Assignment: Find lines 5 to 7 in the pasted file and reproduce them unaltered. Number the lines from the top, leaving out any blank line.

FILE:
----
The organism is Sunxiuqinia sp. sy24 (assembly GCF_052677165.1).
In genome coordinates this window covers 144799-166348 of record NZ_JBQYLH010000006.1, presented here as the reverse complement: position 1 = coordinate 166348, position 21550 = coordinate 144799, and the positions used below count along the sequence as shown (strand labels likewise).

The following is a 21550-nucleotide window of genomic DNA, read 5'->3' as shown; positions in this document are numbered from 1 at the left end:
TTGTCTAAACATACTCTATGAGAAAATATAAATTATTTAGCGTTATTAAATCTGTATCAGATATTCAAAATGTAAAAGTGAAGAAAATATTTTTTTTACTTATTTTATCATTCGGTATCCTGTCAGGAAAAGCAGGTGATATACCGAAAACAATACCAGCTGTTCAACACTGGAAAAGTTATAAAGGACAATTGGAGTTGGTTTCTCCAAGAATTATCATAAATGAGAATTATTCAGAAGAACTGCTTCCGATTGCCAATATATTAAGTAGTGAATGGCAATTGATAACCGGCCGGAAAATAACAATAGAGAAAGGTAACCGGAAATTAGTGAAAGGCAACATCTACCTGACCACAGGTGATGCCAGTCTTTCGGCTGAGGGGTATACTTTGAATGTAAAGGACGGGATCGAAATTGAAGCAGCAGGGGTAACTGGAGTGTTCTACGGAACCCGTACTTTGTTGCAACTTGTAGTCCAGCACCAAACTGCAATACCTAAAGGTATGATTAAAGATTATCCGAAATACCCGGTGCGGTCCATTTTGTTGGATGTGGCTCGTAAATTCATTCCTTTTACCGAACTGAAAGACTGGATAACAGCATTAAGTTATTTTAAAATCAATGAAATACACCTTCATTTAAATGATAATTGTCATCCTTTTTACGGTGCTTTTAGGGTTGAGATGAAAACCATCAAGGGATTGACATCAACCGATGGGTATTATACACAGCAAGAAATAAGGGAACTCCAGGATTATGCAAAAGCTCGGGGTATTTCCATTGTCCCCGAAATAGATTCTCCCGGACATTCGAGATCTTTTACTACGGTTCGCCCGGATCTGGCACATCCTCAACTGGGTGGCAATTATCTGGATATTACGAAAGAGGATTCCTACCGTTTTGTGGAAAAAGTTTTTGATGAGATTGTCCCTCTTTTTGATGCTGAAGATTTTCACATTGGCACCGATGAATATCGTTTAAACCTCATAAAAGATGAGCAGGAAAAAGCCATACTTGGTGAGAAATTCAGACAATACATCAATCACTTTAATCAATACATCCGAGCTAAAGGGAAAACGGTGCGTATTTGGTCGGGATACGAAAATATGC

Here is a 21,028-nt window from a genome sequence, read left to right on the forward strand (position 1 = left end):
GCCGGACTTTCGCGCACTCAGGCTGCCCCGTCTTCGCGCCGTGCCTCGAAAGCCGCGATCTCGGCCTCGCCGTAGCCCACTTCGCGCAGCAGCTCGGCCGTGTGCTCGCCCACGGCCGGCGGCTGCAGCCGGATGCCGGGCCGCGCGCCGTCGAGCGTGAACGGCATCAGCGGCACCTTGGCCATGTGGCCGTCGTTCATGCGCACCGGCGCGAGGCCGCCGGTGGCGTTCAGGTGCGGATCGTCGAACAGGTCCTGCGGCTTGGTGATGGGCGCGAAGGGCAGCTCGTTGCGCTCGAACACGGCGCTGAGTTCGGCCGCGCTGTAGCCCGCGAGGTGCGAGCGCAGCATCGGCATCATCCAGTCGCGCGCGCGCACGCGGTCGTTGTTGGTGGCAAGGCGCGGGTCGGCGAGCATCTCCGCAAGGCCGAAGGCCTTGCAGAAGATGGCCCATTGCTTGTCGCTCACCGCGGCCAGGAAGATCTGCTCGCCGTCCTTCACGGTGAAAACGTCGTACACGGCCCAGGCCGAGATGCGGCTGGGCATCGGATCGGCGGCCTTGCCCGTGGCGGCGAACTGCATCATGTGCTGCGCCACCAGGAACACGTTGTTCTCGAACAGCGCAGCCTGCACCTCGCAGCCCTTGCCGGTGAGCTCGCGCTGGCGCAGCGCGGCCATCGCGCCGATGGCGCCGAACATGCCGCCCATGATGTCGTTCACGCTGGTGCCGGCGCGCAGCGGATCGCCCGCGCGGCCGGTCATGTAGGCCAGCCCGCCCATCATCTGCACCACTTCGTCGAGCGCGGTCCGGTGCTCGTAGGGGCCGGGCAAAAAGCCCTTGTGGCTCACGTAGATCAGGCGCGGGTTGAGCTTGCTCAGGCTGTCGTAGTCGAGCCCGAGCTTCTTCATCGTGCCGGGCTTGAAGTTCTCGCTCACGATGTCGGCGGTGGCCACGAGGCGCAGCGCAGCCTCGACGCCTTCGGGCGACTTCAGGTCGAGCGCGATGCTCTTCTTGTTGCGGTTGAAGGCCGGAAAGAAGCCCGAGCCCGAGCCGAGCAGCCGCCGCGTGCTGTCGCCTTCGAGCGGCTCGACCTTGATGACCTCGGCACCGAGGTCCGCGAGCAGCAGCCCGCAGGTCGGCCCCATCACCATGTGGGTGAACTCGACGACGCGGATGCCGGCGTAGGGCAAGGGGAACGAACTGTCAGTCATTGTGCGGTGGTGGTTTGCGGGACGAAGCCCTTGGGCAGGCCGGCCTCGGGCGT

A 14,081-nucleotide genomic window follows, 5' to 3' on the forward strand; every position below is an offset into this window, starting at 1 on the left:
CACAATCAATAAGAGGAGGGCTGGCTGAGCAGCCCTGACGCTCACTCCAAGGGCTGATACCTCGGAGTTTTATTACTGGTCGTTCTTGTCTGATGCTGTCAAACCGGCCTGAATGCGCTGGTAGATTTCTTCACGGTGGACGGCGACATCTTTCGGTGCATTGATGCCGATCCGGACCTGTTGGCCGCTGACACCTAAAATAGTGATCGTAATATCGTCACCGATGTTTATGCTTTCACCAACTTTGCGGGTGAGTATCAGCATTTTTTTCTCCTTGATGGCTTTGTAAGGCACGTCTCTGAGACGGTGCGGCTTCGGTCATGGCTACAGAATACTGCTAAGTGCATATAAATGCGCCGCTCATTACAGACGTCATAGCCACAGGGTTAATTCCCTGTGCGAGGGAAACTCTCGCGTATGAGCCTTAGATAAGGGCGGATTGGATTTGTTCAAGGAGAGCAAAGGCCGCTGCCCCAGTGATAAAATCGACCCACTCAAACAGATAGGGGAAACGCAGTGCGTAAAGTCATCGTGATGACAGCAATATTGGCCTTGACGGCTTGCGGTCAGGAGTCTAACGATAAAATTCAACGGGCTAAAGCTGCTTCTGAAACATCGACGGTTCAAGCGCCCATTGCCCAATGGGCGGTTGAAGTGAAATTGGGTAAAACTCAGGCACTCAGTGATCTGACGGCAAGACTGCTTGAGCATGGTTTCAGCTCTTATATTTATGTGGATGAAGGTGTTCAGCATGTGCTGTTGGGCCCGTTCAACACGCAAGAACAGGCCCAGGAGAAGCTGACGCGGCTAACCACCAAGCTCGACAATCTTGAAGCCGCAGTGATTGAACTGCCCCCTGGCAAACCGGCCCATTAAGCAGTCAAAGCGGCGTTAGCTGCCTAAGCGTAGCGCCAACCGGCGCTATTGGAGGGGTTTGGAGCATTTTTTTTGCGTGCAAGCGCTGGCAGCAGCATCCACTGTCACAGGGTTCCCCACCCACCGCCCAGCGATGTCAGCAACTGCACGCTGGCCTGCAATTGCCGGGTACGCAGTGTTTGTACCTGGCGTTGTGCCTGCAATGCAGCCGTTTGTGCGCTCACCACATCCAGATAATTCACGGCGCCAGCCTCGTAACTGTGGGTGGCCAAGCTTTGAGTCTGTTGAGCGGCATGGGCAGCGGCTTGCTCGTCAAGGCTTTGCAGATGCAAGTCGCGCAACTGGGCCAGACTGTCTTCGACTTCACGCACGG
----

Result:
Here is a 21,028-nt window from a genome sequence, read left to right on the forward strand (position 1 = left end):
GCCGGACTTTCGCGCACTCAGGCTGCCCCGTCTTCGCGCCGTGCCTCGAAAGCCGCGATCTCGGCCTCGCCGTAGCCCACTTCGCGCAGCAGCTCGGCCGTGTGCTCGCCCACGGCCGGCGGCTGCAGCCGGATGCCGGGCCGCGCGCCGTCGAGCGTGAACGGCATCAGCGGCACCTTGGCCATGTGGCCGTCGTTCATGCGCACCGGCGCGAGGCCGCCGGTGGCGTTCAGGTGCGGATCGTCGAACAGGTCCTGCGGCTTGGTGATGGGCGCGAAGGGCAGCTCGTTGCGCTCGAACACGGCGCTGAGTTCGGCCGCGCTGTAGCCCGCGAGGTGCGAGCGCAGCATCGGCATCATCCAGTCGCGCGCGCGCACGCGGTCGTTGTTGGTGGCAAGGCGCGGGTCGGCGAGCATCTCCGCAAGGCCGAAGGCCTTGCAGAAGATGGCCCATTGCTTGTCGCTCACCGCGGCCAGGAAGATCTGCTCGCCGTCCTTCACGGTGAAAACGTCGTACACGGCCCAGGCCGAGATGCGGCTGGGCATCGGATCGGCGGCCTTGCCCGTGGCGGCGAACTGCATCATGTGCTGCGCCACCAGGAACACGTTGTTCTCGAACAGCGCAGCCTGCACCTCGCAGCCCTTGCCGGTGAGCTCGCGCTGGCGCAGCGCGGCCATCGCGCCGATGGCGCCGAACATGCCGCCCATGATGTCGTTCACGCTGGTGCCGGCGCGCAGCGGATCGCCCGCGCGGCCGGTCATGTAGGCCAGCCCGCCCATCATCTGCACCACTTCGTCGAGCGCGGTCCGGTGCTCGTAGGGGCCGGGCAAAAAGCCCTTGTGGCTCACGTAGATCAGGCGCGGGTTGAGCTTGCTCAGGCTGTCGTAGTCGAGCCCGAGCTTCTTCATCGTGCCGGGCTTGAAGTTCTCGCTCACGATGTCGGCGGTGGCCACGAGGCGCAGCGCAGCCTCGACGCCTTCGGGCGACTTCAGGTCGAGCGCGATGCTCTTCTTGTTGCGGTTGAAGGCCGGAAAGAAGCCCGAGCCCGAGCCGAGCAGCCGCCGCGTGCTGTCGCCTTCGAGCGGCTCGACCTTGATGACCTCGGCACCGAGGTCCGCGAGCAGCAGCCCGCAGGTCGGCCCCATCACCATGTGGGTGAACTCGACGACGCGGATGCCGGCGTAGGGCAAGGGGAACGAACTGTCAGTCATTGTGCGGTGGTGGTTTGCGGGACGAAGCCCTTGGGCAGGCCGGCCTCGGGCGT

A 14,081-nucleotide genomic window follows, 5' to 3' on the forward strand; every position below is an offset into this window, starting at 1 on the left: